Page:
06.02.13 Paul’s Gospel: Freedom Galatians 1.1-12 Sermon Summary
Wow, Paul’s letter to the Galatians has some harsh things to say about our churches today. Too bad we don’t recognize it because we’ve been misreading it since the Reformation.
- The Difference Between Luther and Paul
- Paul, Salvation, the Law, and Faith
- The Place of Ritual in Salvation
- Three Applications
- Questions for Discussion and Reflection
Since the Reformation of the Western church begun in the 16th century, the interpretation of Galatians has emphasized individual salvation. The question Martin Luther was asking had to do with how a person is saved. Is it by good works or by faith, as he had begun to believe? This question became the defining question for Roman Catholics and Protestants. They, particularly the Protestants, read Galatians in such a way as to equate Jews with Roman Catholics with salvation by works; and Paul with Protestants with salvation by faith.
But Paul’s question was not Luther’s question, and Paul’s concern was never how individuals attain salvation. For Paul, that questioned had been answered—if anyone is saved they are saved by God in Christ. Faith, for Paul, is simply recognizing that God has done this. Rather, Paul’s question was what is expected of us after we have faith. Or to put it another way, What does faith look like practically?
Paul sees that how we practice faith affects salvation, but not salvation in the individual sense. Rather it affects our experience of God’s salvation in Christ in the cosmic sense. Instead of individual salvation, the issue is access to God, or from another perspective, experiencing God’s presence. This is the question Paul is answering in Galatians.
Before the revelation in Christ, Paul, like all Jews, experienced God through the law. To access God, one obeyed the law, beginning with circumcision which is a sign of the whole law. And so Psalm 119:1, the longest chapter of the Bible, consisting of 176 verses comprised of twenty-two 8 verse refrains exalting the law begins, “Happy are those whose way is blameless, who walk in the law of the Lord.” What if you disobeyed the law? You made sacrifice, which was again, according to the law.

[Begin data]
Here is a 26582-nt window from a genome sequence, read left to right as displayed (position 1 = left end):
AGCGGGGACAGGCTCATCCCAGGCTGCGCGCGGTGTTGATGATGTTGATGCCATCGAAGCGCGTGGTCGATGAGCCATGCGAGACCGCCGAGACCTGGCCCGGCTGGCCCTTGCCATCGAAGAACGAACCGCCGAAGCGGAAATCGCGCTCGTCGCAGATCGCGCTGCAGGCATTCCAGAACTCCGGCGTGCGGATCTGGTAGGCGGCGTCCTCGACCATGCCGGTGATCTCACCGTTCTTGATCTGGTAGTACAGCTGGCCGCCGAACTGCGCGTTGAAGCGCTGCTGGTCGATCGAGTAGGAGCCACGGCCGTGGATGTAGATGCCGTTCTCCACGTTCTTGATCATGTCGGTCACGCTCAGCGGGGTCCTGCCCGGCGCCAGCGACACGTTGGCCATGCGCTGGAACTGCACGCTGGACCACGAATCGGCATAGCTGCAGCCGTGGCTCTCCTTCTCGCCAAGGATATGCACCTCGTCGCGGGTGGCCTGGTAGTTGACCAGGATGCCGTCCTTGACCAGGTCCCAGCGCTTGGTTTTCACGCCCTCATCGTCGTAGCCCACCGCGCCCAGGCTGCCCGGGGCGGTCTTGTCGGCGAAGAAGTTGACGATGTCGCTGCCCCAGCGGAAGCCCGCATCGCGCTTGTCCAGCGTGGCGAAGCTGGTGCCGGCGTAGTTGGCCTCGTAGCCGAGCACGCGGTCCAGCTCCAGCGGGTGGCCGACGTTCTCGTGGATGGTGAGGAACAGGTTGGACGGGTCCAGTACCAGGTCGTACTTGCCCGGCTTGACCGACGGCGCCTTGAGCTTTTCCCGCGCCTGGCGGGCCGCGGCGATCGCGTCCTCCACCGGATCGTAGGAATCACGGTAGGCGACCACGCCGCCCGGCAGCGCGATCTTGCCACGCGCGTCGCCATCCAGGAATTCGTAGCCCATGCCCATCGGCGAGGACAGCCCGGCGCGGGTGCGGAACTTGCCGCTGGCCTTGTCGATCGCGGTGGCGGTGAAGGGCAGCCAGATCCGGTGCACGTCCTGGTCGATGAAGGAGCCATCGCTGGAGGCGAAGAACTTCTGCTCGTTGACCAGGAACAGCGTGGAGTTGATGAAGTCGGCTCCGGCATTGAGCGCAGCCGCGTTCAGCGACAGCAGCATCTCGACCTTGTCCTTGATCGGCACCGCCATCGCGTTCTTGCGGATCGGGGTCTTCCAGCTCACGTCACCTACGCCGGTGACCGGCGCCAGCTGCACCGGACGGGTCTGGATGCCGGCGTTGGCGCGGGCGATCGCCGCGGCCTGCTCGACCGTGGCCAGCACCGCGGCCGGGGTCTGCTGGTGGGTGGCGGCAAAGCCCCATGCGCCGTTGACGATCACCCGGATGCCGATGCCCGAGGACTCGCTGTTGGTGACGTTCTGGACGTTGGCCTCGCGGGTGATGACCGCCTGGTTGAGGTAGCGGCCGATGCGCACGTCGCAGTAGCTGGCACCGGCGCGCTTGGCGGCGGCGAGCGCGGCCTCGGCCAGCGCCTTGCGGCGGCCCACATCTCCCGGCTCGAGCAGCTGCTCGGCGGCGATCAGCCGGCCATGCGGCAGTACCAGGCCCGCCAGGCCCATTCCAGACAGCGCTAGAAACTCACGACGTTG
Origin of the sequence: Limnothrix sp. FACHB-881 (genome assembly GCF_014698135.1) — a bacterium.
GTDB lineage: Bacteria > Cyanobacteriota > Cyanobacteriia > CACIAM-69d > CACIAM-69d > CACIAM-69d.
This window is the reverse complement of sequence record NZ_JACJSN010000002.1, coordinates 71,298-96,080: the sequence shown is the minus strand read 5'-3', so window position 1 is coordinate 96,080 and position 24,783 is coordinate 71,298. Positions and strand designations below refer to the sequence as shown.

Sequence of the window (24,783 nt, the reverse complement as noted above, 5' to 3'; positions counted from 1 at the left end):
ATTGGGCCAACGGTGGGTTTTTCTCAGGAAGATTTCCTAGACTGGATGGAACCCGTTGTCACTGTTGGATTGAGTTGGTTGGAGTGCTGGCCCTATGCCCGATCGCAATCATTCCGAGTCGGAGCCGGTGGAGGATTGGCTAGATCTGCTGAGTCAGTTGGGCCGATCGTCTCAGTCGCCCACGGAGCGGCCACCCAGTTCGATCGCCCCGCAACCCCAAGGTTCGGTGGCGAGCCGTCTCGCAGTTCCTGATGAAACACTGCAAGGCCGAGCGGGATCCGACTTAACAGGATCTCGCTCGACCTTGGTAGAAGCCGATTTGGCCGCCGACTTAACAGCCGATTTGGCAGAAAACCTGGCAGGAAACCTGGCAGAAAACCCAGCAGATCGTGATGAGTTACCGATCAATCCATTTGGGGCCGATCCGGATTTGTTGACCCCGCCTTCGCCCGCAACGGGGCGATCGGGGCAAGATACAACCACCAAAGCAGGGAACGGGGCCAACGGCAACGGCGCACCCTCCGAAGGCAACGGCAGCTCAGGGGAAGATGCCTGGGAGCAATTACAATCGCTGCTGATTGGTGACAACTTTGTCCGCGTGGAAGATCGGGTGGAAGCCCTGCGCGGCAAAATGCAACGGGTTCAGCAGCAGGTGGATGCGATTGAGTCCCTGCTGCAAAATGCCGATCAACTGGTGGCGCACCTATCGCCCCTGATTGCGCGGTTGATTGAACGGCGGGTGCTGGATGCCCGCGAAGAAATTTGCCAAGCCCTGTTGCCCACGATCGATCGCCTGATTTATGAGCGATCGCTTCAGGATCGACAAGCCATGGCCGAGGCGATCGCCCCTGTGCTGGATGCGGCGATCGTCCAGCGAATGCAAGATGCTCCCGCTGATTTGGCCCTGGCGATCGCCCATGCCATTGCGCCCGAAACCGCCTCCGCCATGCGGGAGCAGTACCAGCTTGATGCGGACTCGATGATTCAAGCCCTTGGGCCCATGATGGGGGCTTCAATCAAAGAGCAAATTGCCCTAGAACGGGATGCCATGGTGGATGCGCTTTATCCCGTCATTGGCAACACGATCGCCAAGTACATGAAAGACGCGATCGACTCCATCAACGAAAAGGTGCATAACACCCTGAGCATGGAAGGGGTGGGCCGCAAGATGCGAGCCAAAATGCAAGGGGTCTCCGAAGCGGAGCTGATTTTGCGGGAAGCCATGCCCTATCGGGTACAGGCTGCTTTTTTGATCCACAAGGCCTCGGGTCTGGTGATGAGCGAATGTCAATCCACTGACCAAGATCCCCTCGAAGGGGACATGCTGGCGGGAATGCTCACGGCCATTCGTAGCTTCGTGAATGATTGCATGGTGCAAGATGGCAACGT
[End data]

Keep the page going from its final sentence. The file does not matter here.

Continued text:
The law was a gift from God whose role was to guide us in a hostile world, a world hostile to God, a world hostile to goodness. This hostility ultimately triumphed in death. Ours was a world enslaved to sin and death. This is what Paul refers to as “the present evil age” in which we live: ”Jesus Christ, gave himself for our sins to set us free from the present evil age, according to the will of our God and Father” (Gal. 1:4).
But what was revealed to Paul in Christ is that sin and death were conquered in Christ’s resurrection. So work it backwards: Christ’s resurrection overcomes death; death is the ultimate consequence of sin, so the resurrection overcomes sin; it therefore makes accommodation to sin unnecessary; therefore the law no longer is necessary to access or experience God.
Paul puts it this way in Galatians: “Christ redeemed us from the curse of the law by becoming a curse for us— for it is written, ‘Cursed is everyone who hangs on a tree’— in order that in Christ Jesus the blessing of Abraham might come to the Gentiles, so that we might receive the promise of the Spirit through faith” (Gal. 3:14-15). “But the scripture has imprisoned all things under the power of sin, so that what was promised through faith in Jesus Christ might be given to those who believe” (Gal. 3:22).
Salvation, that is access to God, that is experiencing God, is no longer mediated by law. Salvation is now by faith. The law is still good in Paul’s mind, for it guides us in God’s way through a hostile world. (More on this in two weeks.) For now it is important to recognize that for Paul, it is possible to experience God through the law, but experiencing God no longer requires the law.
This is what is revealed in Christ. This is what matters to Paul. This is why his opponents in Galatia are wrong. In a summary statement Paul writes, “For neither circumcision nor uncircumcision is anything; but a new creation is everything!” (Gal. 6:15) What matters is the new creation, not bound by sin and death—a whole new creation which includes us.